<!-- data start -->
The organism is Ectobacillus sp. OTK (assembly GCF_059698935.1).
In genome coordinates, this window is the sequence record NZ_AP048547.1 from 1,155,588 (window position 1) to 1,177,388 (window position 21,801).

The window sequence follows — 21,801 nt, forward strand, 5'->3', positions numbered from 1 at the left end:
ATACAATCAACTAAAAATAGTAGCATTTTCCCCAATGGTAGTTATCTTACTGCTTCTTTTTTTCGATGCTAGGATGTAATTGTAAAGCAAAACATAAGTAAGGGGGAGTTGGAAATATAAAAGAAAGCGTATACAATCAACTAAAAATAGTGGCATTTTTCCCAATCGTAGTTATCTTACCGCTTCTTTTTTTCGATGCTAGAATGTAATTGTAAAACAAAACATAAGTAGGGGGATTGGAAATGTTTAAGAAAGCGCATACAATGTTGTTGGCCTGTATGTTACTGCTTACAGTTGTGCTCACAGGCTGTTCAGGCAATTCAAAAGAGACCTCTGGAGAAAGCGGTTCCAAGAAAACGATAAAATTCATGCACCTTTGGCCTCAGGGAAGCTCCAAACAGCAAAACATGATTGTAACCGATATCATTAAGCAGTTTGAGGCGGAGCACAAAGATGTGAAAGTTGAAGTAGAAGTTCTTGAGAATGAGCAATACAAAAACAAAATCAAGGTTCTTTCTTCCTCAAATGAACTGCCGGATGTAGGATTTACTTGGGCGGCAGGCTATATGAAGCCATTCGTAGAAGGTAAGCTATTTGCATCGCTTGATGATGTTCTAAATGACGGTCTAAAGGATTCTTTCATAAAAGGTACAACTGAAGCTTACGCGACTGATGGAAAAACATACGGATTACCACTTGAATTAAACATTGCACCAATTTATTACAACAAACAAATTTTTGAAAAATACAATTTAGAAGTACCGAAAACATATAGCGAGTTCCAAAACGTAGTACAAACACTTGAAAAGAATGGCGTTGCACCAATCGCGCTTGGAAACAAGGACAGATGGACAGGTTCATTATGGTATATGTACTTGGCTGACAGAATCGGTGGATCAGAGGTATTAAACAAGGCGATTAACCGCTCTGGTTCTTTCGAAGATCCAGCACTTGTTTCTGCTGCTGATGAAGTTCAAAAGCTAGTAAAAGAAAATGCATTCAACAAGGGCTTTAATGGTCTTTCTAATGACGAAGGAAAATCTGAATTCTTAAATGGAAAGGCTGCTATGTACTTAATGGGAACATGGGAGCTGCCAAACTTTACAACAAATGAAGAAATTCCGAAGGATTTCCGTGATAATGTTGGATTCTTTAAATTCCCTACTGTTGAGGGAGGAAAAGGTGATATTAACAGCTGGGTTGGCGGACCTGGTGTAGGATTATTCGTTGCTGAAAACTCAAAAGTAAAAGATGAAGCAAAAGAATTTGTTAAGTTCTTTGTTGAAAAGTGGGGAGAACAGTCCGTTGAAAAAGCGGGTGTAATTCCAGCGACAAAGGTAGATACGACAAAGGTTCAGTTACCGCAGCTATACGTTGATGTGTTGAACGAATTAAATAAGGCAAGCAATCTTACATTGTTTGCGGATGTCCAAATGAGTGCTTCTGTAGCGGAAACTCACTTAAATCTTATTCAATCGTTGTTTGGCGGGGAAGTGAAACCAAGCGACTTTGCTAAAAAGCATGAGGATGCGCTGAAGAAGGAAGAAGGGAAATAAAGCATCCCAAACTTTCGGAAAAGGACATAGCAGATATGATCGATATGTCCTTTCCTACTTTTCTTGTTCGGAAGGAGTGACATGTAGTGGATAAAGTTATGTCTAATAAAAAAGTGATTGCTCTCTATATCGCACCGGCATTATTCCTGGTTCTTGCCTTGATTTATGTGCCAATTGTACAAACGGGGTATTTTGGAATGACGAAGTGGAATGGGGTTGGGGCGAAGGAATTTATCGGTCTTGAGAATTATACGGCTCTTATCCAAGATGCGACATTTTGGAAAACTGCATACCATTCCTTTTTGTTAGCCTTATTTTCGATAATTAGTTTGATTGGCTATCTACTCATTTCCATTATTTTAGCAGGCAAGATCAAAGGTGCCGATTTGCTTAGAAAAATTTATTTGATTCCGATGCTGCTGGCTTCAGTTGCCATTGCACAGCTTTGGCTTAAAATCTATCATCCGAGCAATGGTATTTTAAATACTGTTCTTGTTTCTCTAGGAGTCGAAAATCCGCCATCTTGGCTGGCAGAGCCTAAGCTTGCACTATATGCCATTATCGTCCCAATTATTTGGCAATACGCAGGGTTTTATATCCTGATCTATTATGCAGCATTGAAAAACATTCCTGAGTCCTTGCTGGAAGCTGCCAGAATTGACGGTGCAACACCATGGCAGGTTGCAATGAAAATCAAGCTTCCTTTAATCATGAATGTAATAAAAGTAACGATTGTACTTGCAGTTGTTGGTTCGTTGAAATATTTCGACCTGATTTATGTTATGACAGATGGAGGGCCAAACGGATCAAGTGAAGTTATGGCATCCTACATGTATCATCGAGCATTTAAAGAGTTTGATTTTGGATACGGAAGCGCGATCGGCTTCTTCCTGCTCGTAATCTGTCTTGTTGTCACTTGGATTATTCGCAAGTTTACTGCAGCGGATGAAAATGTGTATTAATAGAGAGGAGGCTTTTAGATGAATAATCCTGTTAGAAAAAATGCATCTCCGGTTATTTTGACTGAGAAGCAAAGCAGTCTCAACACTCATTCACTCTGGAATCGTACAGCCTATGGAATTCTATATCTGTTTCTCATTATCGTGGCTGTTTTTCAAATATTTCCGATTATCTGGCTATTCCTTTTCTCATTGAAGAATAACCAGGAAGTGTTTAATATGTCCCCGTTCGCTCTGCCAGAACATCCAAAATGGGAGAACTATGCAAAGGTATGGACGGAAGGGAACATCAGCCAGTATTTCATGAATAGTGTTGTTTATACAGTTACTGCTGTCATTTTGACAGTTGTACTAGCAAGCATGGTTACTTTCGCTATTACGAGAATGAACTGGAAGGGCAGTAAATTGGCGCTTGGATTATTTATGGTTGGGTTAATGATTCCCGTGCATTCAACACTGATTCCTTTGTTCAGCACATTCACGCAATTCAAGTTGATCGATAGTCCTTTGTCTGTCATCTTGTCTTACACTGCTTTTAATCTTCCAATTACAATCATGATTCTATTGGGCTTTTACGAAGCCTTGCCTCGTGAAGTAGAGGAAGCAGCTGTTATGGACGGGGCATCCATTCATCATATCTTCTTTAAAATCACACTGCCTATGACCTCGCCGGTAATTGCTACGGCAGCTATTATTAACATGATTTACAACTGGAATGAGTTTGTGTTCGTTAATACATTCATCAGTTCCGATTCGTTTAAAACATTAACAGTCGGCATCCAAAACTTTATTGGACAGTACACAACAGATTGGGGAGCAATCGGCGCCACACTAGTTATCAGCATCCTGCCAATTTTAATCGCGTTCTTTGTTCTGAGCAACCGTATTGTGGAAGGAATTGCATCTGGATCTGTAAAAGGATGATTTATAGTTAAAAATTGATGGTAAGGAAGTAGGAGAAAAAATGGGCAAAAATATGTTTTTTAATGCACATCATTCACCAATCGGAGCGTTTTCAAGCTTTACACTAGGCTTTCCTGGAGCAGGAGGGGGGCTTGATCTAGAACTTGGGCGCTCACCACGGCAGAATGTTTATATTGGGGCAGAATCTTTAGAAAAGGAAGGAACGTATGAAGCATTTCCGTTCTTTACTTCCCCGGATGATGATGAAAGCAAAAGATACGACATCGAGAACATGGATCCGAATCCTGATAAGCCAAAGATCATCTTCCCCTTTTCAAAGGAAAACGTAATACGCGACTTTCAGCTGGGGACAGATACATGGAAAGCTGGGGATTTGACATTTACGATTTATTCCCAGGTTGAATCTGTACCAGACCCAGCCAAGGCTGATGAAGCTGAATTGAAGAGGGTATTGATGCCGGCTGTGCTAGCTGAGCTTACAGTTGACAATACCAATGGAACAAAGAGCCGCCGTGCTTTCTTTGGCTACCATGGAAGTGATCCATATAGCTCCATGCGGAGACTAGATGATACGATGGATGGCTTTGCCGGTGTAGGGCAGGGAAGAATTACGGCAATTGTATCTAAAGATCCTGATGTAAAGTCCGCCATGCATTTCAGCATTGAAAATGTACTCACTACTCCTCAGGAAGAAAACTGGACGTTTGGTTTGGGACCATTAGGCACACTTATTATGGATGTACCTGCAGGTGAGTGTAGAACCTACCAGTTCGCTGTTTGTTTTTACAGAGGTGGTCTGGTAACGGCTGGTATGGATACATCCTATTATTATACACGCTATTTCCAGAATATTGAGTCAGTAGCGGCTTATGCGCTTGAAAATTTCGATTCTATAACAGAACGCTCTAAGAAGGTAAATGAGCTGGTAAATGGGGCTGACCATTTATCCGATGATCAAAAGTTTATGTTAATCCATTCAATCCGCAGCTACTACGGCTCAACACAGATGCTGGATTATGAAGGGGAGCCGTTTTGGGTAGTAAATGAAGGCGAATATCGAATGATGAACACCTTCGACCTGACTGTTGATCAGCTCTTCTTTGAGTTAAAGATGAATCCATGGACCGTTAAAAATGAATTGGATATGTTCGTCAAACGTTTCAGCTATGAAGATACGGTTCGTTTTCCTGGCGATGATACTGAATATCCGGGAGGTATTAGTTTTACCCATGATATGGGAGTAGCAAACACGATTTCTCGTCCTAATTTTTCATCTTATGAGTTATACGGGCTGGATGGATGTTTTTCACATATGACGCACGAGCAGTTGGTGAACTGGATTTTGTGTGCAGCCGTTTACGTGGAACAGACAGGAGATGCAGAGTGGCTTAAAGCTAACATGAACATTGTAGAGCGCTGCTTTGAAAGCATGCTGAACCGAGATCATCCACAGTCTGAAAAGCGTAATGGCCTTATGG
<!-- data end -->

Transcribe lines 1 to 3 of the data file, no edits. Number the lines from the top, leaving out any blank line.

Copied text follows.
The organism is Ectobacillus sp. OTK (assembly GCF_059698935.1).
In genome coordinates, this window is the sequence record NZ_AP048547.1 from 1,155,588 (window position 1) to 1,177,388 (window position 21,801).

The window sequence follows — 21,801 nt, forward strand, 5'->3', positions numbered from 1 at the left end: